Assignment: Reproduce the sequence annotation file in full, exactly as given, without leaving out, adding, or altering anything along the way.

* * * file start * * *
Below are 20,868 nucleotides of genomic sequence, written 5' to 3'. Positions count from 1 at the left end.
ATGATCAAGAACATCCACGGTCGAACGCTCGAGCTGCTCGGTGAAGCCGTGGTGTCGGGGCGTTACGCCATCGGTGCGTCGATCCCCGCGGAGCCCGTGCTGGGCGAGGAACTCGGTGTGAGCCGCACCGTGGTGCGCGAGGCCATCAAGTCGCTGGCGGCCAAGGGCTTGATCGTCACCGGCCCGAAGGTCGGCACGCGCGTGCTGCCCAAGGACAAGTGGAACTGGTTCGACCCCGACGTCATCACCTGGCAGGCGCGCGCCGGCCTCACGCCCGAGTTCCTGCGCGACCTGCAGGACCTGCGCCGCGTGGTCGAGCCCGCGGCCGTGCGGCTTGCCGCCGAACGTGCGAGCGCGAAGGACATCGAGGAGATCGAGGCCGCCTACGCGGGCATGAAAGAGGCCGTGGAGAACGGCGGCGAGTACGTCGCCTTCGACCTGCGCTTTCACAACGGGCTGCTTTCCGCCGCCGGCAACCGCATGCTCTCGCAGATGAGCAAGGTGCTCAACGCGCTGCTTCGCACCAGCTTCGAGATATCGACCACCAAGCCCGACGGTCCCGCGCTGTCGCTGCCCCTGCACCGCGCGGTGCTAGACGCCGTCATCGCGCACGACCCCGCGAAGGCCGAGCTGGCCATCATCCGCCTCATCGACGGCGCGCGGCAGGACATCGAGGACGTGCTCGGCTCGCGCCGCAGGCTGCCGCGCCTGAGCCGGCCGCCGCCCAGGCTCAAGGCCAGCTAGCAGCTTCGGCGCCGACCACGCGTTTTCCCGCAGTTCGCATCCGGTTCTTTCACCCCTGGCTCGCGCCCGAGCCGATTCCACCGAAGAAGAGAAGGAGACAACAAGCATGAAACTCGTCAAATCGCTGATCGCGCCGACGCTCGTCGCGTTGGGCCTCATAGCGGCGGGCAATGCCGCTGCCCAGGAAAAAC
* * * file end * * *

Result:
Below are 20,868 nucleotides of genomic sequence, written 5' to 3'. Positions count from 1 at the left end.
ATGATCAAGAACATCCACGGTCGAACGCTCGAGCTGCTCGGTGAAGCCGTGGTGTCGGGGCGTTACGCCATCGGTGCGTCGATCCCCGCGGAGCCCGTGCTGGGCGAGGAACTCGGTGTGAGCCGCACCGTGGTGCGCGAGGCCATCAAGTCGCTGGCGGCCAAGGGCTTGATCGTCACCGGCCCGAAGGTCGGCACGCGCGTGCTGCCCAAGGACAAGTGGAACTGGTTCGACCCCGACGTCATCACCTGGCAGGCGCGCGCCGGCCTCACGCCCGAGTTCCTGCGCGACCTGCAGGACCTGCGCCGCGTGGTCGAGCCCGCGGCCGTGCGGCTTGCCGCCGAACGTGCGAGCGCGAAGGACATCGAGGAGATCGAGGCCGCCTACGCGGGCATGAAAGAGGCCGTGGAGAACGGCGGCGAGTACGTCGCCTTCGACCTGCGCTTTCACAACGGGCTGCTTTCCGCCGCCGGCAACCGCATGCTCTCGCAGATGAGCAAGGTGCTCAACGCGCTGCTTCGCACCAGCTTCGAGATATCGACCACCAAGCCCGACGGTCCCGCGCTGTCGCTGCCCCTGCACCGCGCGGTGCTAGACGCCGTCATCGCGCACGACCCCGCGAAGGCCGAGCTGGCCATCATCCGCCTCATCGACGGCGCGCGGCAGGACATCGAGGACGTGCTCGGCTCGCGCCGCAGGCTGCCGCGCCTGAGCCGGCCGCCGCCCAGGCTCAAGGCCAGCTAGCAGCTTCGGCGCCGACCACGCGTTTTCCCGCAGTTCGCATCCGGTTCTTTCACCCCTGGCTCGCGCCCGAGCCGATTCCACCGAAGAAGAGAAGGAGACAACAAGCATGAAACTCGTCAAATCGCTGATCGCGCCGACGCTCGTCGCGTTGGGCCTCATAGCGGCGGGCAATGCCGCTGCCCAGGAAAAAC